Irish Economy 2014: Eamon Gilmore, tánaiste (deputy prime minister) and
foreign affairs/ trade minister, on Monday launched a report titled, 'Review of
the Trade, Tourism and Investment Strategy,' [pdf], which updates what was a 2010
wish-list. It's a Lilliputian endeavour that characterises much of modern policy
making in Dublin.
The word 'strategy' was common at official level in December when a "medium
term strategy" was
launched covering the period 2014-2020. What was published was a brochure
and the new report is in the same boat.
Key recommendations are:
- the establishment of a ‘new market approach’ by disaggregating Ireland’s
27 priority markets to ensure that Ireland engages with high-growth markets
in Asia, South America and Africa;
- the inclusion, for the first time, of a 2015 target of €900m for
the international education sector from €682m in 2010, in recognition of its growing economic
- the maintenance of existing targets for the creation of 150,000 new jobs
directly associated with exporting enterprises, a 33% increase in exports by
indigenous State agency-assisted companies and 780 new inward investment projects
through IDA Ireland, should be maintained.
- the report says that despite a particularly
strong performance by the tourism sector in 2013, the targets attributed to
this area in 2010 are not likely to be met because of a significant drop in
visitor numbers in the first two years of the Strategy, particularly from
the UK. The tourism target is cut to 7.2m visitor numbers from 8m in the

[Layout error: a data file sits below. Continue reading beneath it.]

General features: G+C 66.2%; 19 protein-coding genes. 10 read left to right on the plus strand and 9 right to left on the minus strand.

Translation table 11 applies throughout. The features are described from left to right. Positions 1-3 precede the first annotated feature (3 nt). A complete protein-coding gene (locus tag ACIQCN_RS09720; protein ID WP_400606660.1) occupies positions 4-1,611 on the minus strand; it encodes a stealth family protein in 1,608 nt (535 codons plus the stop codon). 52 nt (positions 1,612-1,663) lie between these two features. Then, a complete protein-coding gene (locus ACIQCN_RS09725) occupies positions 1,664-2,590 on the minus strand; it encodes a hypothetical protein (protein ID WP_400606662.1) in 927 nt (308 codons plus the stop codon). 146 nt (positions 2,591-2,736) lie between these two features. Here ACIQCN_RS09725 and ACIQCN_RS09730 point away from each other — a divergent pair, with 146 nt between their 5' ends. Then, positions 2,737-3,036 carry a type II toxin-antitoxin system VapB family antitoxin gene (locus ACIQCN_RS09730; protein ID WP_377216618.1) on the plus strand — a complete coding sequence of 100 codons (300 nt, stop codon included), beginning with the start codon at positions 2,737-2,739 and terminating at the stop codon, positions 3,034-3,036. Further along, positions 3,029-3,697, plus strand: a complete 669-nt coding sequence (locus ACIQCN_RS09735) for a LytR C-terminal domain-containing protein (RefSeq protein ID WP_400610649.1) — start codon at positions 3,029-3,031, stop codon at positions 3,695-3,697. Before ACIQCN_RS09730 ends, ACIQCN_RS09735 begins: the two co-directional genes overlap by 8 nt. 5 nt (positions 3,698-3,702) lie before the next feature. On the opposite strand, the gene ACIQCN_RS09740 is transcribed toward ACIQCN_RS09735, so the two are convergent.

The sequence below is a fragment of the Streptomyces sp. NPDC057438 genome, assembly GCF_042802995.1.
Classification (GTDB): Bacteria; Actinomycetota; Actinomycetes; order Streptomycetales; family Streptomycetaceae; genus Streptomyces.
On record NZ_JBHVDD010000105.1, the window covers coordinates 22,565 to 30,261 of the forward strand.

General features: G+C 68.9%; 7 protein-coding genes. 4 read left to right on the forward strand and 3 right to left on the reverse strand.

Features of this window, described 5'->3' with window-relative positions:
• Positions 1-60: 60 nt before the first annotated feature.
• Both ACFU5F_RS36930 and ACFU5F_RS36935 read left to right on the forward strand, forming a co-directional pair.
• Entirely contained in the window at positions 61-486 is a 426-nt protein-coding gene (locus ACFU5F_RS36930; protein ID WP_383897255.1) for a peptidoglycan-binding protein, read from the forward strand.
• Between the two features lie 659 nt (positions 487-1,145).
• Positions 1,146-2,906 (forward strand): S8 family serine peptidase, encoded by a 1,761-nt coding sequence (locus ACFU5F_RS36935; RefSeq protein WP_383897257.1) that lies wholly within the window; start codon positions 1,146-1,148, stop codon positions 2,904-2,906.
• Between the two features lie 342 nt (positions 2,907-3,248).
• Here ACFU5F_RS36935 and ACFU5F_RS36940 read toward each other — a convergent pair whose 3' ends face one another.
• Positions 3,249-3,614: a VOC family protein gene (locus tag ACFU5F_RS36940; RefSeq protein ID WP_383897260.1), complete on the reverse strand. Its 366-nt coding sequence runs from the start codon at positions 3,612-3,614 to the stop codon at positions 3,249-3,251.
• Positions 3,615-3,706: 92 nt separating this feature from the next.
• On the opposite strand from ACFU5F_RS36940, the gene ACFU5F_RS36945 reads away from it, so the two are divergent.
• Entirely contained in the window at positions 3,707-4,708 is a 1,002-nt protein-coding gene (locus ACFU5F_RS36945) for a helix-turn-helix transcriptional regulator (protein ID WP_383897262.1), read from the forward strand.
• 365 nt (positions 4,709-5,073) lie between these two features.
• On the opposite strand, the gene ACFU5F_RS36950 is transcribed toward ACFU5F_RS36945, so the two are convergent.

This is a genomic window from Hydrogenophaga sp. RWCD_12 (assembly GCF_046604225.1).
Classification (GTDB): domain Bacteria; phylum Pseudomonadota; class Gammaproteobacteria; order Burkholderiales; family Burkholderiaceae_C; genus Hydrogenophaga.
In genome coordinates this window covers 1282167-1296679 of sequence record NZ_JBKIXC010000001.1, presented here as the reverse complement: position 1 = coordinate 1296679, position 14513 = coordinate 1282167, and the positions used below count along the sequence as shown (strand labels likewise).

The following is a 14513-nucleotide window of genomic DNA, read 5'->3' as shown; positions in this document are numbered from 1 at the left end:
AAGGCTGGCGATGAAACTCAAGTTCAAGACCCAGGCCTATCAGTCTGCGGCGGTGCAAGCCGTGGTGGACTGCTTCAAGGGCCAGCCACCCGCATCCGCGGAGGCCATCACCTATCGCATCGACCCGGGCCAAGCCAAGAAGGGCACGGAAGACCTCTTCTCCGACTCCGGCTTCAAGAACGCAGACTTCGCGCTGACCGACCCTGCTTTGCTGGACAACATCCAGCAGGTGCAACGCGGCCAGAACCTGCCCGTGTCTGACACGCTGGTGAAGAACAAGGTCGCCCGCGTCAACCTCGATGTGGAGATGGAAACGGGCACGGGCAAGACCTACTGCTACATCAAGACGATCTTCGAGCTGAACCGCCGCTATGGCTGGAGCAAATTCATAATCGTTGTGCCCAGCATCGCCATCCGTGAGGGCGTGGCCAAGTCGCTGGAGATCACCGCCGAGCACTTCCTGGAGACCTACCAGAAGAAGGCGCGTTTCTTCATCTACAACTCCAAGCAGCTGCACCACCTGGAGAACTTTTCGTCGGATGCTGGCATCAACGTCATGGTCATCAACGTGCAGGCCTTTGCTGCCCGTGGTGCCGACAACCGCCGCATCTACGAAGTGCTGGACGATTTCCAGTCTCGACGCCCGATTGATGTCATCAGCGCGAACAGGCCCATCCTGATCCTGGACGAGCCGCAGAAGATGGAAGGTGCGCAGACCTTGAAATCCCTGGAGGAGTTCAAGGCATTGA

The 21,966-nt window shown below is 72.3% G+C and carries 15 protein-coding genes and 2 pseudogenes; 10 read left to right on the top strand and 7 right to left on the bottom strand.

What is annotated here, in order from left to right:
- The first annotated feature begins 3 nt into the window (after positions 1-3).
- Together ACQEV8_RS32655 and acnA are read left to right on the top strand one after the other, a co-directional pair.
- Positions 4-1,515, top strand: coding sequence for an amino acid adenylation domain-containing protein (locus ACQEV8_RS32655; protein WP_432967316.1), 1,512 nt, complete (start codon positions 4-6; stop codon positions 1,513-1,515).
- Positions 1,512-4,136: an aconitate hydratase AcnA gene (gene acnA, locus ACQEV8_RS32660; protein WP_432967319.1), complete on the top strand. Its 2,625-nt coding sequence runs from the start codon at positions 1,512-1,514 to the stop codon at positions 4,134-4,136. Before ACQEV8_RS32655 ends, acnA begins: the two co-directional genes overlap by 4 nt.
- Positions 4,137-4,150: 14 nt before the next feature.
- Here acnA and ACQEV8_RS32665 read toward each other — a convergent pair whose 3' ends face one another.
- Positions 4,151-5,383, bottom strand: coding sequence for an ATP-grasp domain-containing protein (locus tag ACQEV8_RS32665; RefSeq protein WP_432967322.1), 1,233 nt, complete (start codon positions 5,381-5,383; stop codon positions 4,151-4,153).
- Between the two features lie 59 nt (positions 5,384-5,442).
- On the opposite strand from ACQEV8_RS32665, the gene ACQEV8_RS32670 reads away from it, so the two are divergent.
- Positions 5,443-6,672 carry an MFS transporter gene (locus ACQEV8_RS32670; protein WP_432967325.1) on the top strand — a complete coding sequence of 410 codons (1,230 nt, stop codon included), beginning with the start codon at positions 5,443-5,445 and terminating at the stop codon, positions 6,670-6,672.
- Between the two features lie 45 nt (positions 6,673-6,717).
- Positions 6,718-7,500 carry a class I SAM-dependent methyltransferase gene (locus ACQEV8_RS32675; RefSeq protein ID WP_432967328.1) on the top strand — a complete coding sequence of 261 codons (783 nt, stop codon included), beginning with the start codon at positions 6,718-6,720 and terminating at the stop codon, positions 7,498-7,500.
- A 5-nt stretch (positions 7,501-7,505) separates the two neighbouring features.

How many additional places for international students will be required?
The report says "Enterprise Ireland client companies created 42,666 full-time
jobs from 2010 to 2013, while IDA client companies created 50,054 new full-time
jobs in the same period. The IDA expects to meet its target of securing 780 new
investment projects by the end of 2015. Enterprise Ireland expects to have
achieved its end-2015 target of increasing client company exports by 33% by the
end of 2013 and is in the process of developing new export targets for the
period to 2016."
An increase in the number of new jobs directly associated with exporting
enterprises by over 150,000, in manufacturing, tourism and internationally
trading services, and "with the creation of a similar number of new indirect
- IDA Ireland: 75,000;
- Enterprise Ireland: 60,000;
- Tourism: 15,000.
It would be impossible to discern a relevant reality from this political
report that was produced by civil servants to please their political masters (presumably, at least one of them knows why computer services exports surged by almost 50% in five years - - see below):
Jobs in foreign-owned and indigenous exporting enterprises at end of 2013,
were below the level in 2000, when the workforce was 20% smaller:
Full-time jobs in indigenous exporting firms in 2013 below 2000 level
Jobs in Ireland's foreign-owned sector in 2013 below level in 2000
The report says "Ireland is a strong performer in services exports, which
grew by 11% in 2012 and account for 50% of total Irish exports. This
reflects the growth in ICT and e-business sectors with a number of Irish
services companies and large foreign-owned multinationals operating and
exporting from Ireland. Ireland is also home to the service operations of many manufacturing firms as
well as financial services, leasing and computer services firms. Some important
services sectors within the Irish economy include:
- Computer Services: accounting for 40% of total
services exports in 2012, realising a 49% growth over a five year period."
This is a classic example of Irish political spin and fantasy in policy
The rise in computer services exports is overwhelmingly related to the
booking for tax avoidance purposes of big chunks of global revenues in Ireland by companies such as Microsoft, Google and
Facebook. Were 2,200 Google employees in Dublin responsible for over 40% of Google's global revenues in 2012?
Irish Medium-Term Economic Strategy 2014-2020: Exports to plunge by €50bn -
Irish Corporate Tax 2014: How official spin and distortion works - in short-term